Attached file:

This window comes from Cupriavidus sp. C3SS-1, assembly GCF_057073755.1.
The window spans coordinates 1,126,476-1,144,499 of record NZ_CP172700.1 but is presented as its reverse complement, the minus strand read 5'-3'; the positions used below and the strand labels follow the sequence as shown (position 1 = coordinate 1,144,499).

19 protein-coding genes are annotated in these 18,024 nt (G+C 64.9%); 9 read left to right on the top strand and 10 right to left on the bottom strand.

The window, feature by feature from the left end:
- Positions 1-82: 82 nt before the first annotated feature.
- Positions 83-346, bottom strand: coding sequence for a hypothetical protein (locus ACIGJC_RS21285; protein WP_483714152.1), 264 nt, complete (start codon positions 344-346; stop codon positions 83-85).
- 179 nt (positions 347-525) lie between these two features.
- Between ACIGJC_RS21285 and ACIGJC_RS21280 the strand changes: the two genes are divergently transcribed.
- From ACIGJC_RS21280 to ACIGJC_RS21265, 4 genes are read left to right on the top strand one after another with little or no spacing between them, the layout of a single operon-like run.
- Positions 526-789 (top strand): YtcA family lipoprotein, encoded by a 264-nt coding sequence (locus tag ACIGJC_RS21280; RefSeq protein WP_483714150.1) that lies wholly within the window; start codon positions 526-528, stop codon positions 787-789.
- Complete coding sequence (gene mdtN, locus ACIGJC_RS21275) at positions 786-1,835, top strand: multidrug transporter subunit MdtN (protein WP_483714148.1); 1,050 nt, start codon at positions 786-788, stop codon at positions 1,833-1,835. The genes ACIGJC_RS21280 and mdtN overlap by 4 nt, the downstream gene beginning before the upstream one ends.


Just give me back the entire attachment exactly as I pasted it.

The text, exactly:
This window comes from Cupriavidus sp. C3SS-1, assembly GCF_057073755.1.
The window spans coordinates 1,126,476-1,144,499 of record NZ_CP172700.1 but is presented as its reverse complement, the minus strand read 5'-3'; the positions used below and the strand labels follow the sequence as shown (position 1 = coordinate 1,144,499).

19 protein-coding genes are annotated in these 18,024 nt (G+C 64.9%); 9 read left to right on the top strand and 10 right to left on the bottom strand.

The window, feature by feature from the left end:
- Positions 1-82: 82 nt before the first annotated feature.
- Positions 83-346, bottom strand: coding sequence for a hypothetical protein (locus ACIGJC_RS21285; protein WP_483714152.1), 264 nt, complete (start codon positions 344-346; stop codon positions 83-85).
- 179 nt (positions 347-525) lie between these two features.
- Between ACIGJC_RS21285 and ACIGJC_RS21280 the strand changes: the two genes are divergently transcribed.
- From ACIGJC_RS21280 to ACIGJC_RS21265, 4 genes are read left to right on the top strand one after another with little or no spacing between them, the layout of a single operon-like run.
- Positions 526-789 (top strand): YtcA family lipoprotein, encoded by a 264-nt coding sequence (locus tag ACIGJC_RS21280; RefSeq protein WP_483714150.1) that lies wholly within the window; start codon positions 526-528, stop codon positions 787-789.
- Complete coding sequence (gene mdtN, locus ACIGJC_RS21275) at positions 786-1,835, top strand: multidrug transporter subunit MdtN (protein WP_483714148.1); 1,050 nt, start codon at positions 786-788, stop codon at positions 1,833-1,835. The genes ACIGJC_RS21280 and mdtN overlap by 4 nt, the downstream gene beginning before the upstream one ends.